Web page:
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Military milestones give spouse time to breathe

By Amy Nielsen

My husband and I marked two important rites in our path together this week - our 10-year wedding anniversary and his five-year retirement from the Navy. Both are milestones we both thought we would not make it to – for lots of various reasons.

We married after living together for two years, less than one week before he was to deploy on a nine-month sea tour, and days after his extremely contentious divorce was finalized.

He immediately called to schedule an appointment for us to get married. There would be no dress, no party, no family, just us - if they even had a date available.

We were in luck. The ceremony would be held at the court house at 10:30 in the morning, the only available timeslot, on October 31- ironic for a couple of hippy, practicing pagan, pregnant, military, late-thirties somethings that we were. It was absolutely perfect.

Only one friend could make the date. She arrived the next morning and we spent the day rifling through my rapidly shrinking wardrobe for something that would be fancy enough but not show off my growing baby bump too much. There was certainly no time and I was in no shape for a wedding dress. We decided that he would not wear his uniform, but instead the trusted khakis and white linen button down with loafers. Men – they have it so easy.

Upon arriving at the court house we encountered a huge media frenzy. We had no idea that the local

county official was having the opening arguments to his corruption trial the same morning. We were sort of focused on a few other things at that point. After making it through the extra metal detectors, we were going to be late.

We picked up the finalized divorce decree that had been keeping us from getting married from one

office and rushed through the building to the other wing. There we delivered the freshly stamped

documents to the nice clerk who helped us fill out our license. It took a few minutes to make sure all of

the boxes were filled out correctly as his divorce had become final so recently.

We waded somewhat more frantically back through the throngs of reporters, fellow lost court house

visitors, and local news junkies who seem to show up in the background of all live news reports. Arriving

in front of the judge’s door, we took a moment to breathe. I think it was the only moment we took for

the next 10 years.

I remember that breath we took so specifically. Just us. Breathing together, forehead, palms, toes.

The ceremony took all of 15 minutes. The judge said his bit, we followed along on the thrice copied pages he handed us after checking out our paperwork. We stood. He had a picture of Officers Obe and Eddie from Alice’s Restaurant behind his desk. His hand shook when he signed our license.

Afterward, we snapped a picture in the parking lot holding the document that would mean our daughter

would have prenatal care, housing, access to information about her Papa, and as I would find out,

Aunties and Navy Fairy God Mothers who would hold us in so much grace when I had no idea what to do

or where to turn in our very rocky first year.

As it happed, being Halloween, we tripped over a couple dressed as giant lattes outside a popular coffee

shop at lunch. We snapped another picture and now every year we find a franchise of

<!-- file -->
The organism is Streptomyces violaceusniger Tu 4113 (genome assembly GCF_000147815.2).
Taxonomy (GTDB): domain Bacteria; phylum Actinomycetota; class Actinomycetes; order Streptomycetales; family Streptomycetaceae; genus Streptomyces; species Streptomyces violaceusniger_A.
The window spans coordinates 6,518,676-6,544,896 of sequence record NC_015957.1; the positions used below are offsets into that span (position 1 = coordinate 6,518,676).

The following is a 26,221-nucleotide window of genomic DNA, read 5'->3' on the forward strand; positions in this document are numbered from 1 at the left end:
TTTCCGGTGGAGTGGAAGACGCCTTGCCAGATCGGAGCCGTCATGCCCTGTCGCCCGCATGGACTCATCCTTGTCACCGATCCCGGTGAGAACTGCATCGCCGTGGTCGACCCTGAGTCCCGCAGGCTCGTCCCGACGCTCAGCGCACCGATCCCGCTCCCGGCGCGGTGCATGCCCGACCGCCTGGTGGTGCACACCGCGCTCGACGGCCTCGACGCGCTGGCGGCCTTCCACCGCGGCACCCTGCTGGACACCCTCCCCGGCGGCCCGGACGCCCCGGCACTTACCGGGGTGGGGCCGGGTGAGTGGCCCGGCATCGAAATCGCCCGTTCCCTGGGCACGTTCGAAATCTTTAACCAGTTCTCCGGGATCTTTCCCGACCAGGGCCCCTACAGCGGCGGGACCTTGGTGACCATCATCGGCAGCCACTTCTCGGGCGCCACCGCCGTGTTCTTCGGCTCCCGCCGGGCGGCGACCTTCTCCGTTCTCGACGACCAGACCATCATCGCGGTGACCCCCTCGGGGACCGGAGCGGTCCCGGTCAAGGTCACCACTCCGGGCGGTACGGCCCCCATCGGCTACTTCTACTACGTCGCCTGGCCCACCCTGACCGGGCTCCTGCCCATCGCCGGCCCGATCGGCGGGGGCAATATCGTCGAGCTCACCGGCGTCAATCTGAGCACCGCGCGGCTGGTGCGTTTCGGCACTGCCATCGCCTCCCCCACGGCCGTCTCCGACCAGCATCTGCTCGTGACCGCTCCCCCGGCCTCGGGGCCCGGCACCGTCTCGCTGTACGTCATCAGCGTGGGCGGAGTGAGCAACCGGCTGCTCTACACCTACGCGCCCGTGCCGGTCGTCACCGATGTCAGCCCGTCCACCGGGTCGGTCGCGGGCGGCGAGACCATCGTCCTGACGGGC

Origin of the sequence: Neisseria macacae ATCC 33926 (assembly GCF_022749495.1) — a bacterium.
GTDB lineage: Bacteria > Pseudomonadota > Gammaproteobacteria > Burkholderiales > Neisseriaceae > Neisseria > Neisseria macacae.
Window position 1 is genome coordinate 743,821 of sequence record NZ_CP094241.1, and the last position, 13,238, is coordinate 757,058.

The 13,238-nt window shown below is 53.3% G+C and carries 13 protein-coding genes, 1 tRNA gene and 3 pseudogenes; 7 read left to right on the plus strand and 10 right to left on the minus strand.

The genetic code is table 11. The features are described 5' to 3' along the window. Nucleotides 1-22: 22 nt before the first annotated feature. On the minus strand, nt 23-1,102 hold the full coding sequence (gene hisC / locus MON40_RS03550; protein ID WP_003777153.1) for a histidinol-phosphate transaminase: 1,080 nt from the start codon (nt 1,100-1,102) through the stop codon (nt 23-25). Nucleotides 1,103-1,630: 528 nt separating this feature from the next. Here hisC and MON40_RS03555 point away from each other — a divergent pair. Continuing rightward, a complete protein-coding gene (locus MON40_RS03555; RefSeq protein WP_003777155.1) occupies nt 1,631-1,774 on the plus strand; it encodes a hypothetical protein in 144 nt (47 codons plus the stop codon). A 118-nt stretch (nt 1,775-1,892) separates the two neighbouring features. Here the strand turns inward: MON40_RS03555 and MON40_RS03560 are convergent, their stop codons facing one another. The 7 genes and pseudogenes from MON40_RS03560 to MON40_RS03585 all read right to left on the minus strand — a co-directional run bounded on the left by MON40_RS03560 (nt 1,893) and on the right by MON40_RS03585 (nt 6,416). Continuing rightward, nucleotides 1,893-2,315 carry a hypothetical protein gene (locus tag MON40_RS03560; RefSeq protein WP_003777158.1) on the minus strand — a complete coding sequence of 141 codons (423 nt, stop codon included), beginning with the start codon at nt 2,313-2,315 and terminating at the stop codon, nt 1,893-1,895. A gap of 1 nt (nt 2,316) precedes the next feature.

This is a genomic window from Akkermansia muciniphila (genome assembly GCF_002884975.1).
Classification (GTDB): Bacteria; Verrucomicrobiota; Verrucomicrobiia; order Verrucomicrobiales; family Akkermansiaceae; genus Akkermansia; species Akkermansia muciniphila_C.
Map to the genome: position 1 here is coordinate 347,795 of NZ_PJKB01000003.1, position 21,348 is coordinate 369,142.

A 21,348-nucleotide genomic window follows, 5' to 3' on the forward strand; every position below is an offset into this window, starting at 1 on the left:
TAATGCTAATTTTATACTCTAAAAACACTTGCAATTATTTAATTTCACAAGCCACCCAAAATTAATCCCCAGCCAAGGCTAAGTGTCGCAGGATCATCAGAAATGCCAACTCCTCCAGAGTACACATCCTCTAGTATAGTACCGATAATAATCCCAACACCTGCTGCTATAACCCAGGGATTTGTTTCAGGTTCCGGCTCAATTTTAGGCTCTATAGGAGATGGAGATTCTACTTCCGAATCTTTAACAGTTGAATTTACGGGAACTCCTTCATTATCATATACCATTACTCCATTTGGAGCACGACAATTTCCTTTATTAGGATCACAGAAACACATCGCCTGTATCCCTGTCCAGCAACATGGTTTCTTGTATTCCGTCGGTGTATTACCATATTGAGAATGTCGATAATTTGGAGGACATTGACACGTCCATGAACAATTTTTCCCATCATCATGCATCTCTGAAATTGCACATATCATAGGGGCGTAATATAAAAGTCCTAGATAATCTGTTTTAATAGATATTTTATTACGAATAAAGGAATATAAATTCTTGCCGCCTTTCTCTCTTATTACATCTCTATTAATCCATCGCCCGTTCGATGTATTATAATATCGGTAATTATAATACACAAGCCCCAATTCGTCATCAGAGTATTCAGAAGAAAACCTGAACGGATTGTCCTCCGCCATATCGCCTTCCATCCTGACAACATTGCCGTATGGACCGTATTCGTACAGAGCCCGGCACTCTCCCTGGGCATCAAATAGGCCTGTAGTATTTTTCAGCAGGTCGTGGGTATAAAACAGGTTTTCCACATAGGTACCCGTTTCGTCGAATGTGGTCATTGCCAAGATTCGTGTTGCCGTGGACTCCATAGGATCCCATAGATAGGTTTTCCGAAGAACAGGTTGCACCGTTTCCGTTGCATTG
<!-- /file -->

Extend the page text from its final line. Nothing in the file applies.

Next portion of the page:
that coffee shop and make sure to have our latte. We hoped being lunch time that some place would be

able to accommodate the three of us for a fancyish celebration. Luckily our favorite date night place had

a spot outside on the oceanfront patio.

It was October - the beach was deserted, the waves were rolling hard and the wind was washing sand in

sheets across the expanse. It was cold. Lunch was silly and everything we wanted. We went out to the

boardwalk after and took one more picture next to the statue of Neptune. It is the only other picture we

have from our wedding day. I wore a green sundress with brown heels and my friend’s sweater when I

got cold at lunch.

Five days later, at some stupid hour in the fog and drip of a dreary November night, I delivered my brand

new husband to the Navy, the mistress that would carry him away from me and our soon to be born daughter for 8 months. The tour would finally stretch to nine and a half before he was finally home. We were never again a couple. He came home to a new baby girl.

The night he left was the last time we were just us. We took

one last breath. Just us. She kicked, the ship shifted, the steam vent whistled. He was gone.

Five years and a few days apart later, we celebrated the culmination of his 20 years of military

service in an equally strangely twisted and slightly off kilter day. On that day, while dressing our two

young children for the ceremony, I received a phone call from a well-meaning seasoned spouse

reminding me that while this was a very special day – it was the beginning of the 5 years until he

would be safe from the threat of post military suicide.

“Your job is to keep him alive for the next five years. Then you will be safe,” she said.

So this year, being special anniversaries of those strange and wonderful days, we decided to get some

professional pictures done and take that honeymoon/babymoon/post deployment moon/retirement

vacation we never were able to. It feels a bit like we took 10 years to get to the threshold of our real


I bought the big, white, poofy dress, busted out his dinner dress whites and the fancy kilt, and

took the pictures. Later this week we head out on a vacation just the two of us, for the first time since

we took that last breath on the pier 10 years ago.

It’s time to finally exhale.

For Military Spouses
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